The Lowdown on Baby Bottle Tooth Decay

It is hard to imagine that a baby’s very first teeth – all pearly white and brand new – can be susceptible to tooth decay as soon as they break through the gum. I was shocked when my baby son got his first two teeth pop up at only 4 months of age! My main focus at this point really was alleviating the pain and discomfort that teething was causing him as he was madly chewing everything in his path. But I was also very confused initially at how I actually clean those itty-bitty teeth. Do they make tiny toothbrushes? Can a baby use toothpaste? Do I even need to clean them before he has started solids?

Tooth decay, whether in adults or in children, is not pleasant and without a doubt something we want to avoid altogether if possible. It can have serious impacts on a child’s long-term health and can lead to very expensive – and possibly painful – treatment down the line if not managed appropriately early on.

If you think your child may already have some baby bottle tooth decay, there is plenty you can do right now to stop the damage and get your little one’s dental health back on track. So here’s the lowdown on baby bottle tooth decay!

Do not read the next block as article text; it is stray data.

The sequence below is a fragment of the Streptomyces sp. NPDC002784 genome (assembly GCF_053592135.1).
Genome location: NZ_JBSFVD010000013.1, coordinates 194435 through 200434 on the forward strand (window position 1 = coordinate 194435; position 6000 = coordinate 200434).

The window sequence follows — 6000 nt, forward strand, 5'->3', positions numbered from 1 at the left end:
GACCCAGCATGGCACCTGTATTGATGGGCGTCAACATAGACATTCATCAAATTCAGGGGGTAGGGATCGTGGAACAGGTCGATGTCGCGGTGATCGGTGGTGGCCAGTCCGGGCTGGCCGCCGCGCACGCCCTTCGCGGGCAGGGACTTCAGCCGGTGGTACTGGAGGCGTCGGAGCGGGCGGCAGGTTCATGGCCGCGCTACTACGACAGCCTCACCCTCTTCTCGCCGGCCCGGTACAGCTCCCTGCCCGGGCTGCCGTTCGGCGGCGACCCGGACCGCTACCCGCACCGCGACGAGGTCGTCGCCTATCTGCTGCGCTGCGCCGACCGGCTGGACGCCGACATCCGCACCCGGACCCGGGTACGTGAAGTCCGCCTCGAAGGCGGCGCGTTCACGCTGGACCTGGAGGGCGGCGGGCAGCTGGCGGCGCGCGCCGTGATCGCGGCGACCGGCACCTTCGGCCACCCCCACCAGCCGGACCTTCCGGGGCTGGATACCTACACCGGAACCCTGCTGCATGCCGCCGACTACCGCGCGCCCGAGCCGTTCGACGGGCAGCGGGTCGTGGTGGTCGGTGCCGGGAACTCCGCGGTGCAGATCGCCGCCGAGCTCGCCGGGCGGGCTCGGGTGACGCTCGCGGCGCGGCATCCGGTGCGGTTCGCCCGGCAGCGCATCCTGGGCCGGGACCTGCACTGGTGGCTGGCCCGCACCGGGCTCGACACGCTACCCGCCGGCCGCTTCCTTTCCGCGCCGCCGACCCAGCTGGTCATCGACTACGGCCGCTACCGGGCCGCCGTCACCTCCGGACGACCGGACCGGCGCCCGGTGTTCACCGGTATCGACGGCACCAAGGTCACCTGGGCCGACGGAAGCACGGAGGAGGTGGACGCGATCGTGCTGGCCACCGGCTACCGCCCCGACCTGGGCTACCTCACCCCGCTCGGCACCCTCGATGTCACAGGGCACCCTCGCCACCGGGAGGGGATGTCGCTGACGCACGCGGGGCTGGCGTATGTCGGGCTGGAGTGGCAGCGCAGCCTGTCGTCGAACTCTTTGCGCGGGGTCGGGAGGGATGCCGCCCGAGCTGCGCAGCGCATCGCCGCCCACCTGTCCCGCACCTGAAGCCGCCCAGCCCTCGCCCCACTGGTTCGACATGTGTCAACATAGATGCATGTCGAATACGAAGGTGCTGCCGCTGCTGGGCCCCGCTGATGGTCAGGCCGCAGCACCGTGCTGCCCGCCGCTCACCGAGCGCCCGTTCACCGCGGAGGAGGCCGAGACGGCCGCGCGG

What Causes Baby Bottle Tooth Decay?

While many parents are familiar with the phrase ‘baby bottle tooth decay’, tooth decay in general is not related solely to bottle feeding your baby. Many adults do not realize that tooth decay is actually a disease. It occurs when a certain type of harmful bacteria is introduced to the mouth and create a sticky covering over the teeth known as plaque.

Tooth decay is heavily connected to diet as these bad bacteria will feed on sugars present in food and drink and then create an acid that erodes the tooth surface over time creating holes, or cavities. Cavities are permanent damage to your teeth and require fillings. We will talk more about teeth and nutrition in just a moment.